Alex Potter almost dropped out of nursing school. “It was Iraq and Afghanistan prime time,” she said about her time in school. “I was following these photographers who were in those areas, and I thought their work was amazing. I loved travel and learning new languages, and really wanted to do that.”
But in 2011, she completed nursing school despite her reservations, and began looking for a nursing position in intensive care, which proved to be elusive. So she flew to Jordan. “There was no planning involved whatsoever,” she said. She wasn’t entirely untethered in Jordan, however. She studied there in college and still had connections that she rekindled when she arrived. And then she started taking photographs.
“Photojournalism is like any other arts career,” she explained. “You have to put your own money into creating projects to sell.” So she supported herself for several years by cycling between pursuing photojournalism projects in the Middle East, and when she ran out of money, taking travel nurse contracts to build both her bank account and her experience. “A lot of photojournalists have a side hustle, often in copy editing or photo editing. For the first few years at least, I viewed nursing as my side hustle.”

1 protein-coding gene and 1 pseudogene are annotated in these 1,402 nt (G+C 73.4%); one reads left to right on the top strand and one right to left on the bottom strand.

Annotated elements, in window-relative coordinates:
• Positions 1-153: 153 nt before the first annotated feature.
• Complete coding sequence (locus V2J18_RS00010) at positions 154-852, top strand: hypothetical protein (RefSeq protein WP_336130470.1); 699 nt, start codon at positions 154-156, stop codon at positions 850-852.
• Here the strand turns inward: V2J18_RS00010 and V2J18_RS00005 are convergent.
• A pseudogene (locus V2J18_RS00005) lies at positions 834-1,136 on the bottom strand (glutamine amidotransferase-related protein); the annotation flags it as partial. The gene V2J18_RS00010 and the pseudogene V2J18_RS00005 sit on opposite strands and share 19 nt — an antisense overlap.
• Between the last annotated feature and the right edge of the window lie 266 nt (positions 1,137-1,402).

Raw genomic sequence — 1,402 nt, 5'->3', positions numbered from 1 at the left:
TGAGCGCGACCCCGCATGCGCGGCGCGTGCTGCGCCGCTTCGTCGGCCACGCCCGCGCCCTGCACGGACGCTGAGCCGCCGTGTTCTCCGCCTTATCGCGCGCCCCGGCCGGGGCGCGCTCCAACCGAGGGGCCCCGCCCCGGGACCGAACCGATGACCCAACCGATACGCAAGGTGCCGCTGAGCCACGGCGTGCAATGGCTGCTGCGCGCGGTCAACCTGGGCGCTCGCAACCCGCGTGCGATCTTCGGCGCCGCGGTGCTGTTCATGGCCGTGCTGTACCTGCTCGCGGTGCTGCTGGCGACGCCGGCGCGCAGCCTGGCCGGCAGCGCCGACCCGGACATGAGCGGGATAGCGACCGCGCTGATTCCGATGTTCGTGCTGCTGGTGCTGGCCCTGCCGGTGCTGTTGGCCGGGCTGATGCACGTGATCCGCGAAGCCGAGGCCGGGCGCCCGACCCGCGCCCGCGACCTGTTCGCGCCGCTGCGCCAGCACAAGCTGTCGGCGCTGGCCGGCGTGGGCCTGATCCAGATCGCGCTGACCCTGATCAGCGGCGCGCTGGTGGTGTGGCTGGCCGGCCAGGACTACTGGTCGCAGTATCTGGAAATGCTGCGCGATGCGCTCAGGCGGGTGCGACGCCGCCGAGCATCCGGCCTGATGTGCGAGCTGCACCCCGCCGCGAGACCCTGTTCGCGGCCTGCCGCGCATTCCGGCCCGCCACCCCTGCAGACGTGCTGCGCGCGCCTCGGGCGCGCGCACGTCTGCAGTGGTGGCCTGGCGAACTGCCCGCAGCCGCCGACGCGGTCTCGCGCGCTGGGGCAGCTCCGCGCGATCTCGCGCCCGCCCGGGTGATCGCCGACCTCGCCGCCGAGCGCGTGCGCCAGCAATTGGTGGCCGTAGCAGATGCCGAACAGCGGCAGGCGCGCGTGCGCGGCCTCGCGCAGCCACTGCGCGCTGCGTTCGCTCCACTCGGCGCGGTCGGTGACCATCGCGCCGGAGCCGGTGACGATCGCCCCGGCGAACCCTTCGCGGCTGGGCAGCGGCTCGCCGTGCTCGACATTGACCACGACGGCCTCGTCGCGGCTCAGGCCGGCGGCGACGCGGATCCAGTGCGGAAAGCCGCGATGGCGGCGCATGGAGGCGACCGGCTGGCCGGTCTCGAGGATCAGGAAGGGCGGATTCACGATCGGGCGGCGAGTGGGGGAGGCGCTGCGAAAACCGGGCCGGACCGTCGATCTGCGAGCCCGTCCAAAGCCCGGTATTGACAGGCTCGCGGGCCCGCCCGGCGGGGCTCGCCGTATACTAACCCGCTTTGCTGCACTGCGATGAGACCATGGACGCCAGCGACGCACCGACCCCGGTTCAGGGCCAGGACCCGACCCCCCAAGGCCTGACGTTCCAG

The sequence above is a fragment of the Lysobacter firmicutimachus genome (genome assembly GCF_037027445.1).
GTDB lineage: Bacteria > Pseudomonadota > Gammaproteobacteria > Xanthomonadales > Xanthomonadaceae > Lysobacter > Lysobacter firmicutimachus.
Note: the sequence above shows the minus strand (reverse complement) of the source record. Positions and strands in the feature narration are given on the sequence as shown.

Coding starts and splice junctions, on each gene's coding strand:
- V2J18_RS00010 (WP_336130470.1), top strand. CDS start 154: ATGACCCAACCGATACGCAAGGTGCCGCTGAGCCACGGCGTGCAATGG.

Eventually, that side hustle brought her to Rhode Island Hospital’s ER just as COVID was picking up steam, and that’s where her two passions collided. “I didn’t have the time or energy to take on a photo assignment, but wanted to give people a sense of the exhaustion nurses were feeling,” she said. So she took a series of photographs of her colleagues as they left their 12-hour shift and entered the sanctuary of their car. “I always loved driving home,” she said. “When you get home, you’re nervous that you could contaminate your partner or family, but in the car you can relax for a little while.”
As a healthcare worker who empathizes with and shares her colleagues’ emotions, Potter’s photo series presented a unique opportunity for her to support other nurses. “I hope that having my colleagues slow down and be photographed helped them look at things in a different way or give themselves permission to take a breath, be alone, and feel that it’s okay to have that space for themselves.”
To see more of Alex Potter’s work, follow her @alexkpotter.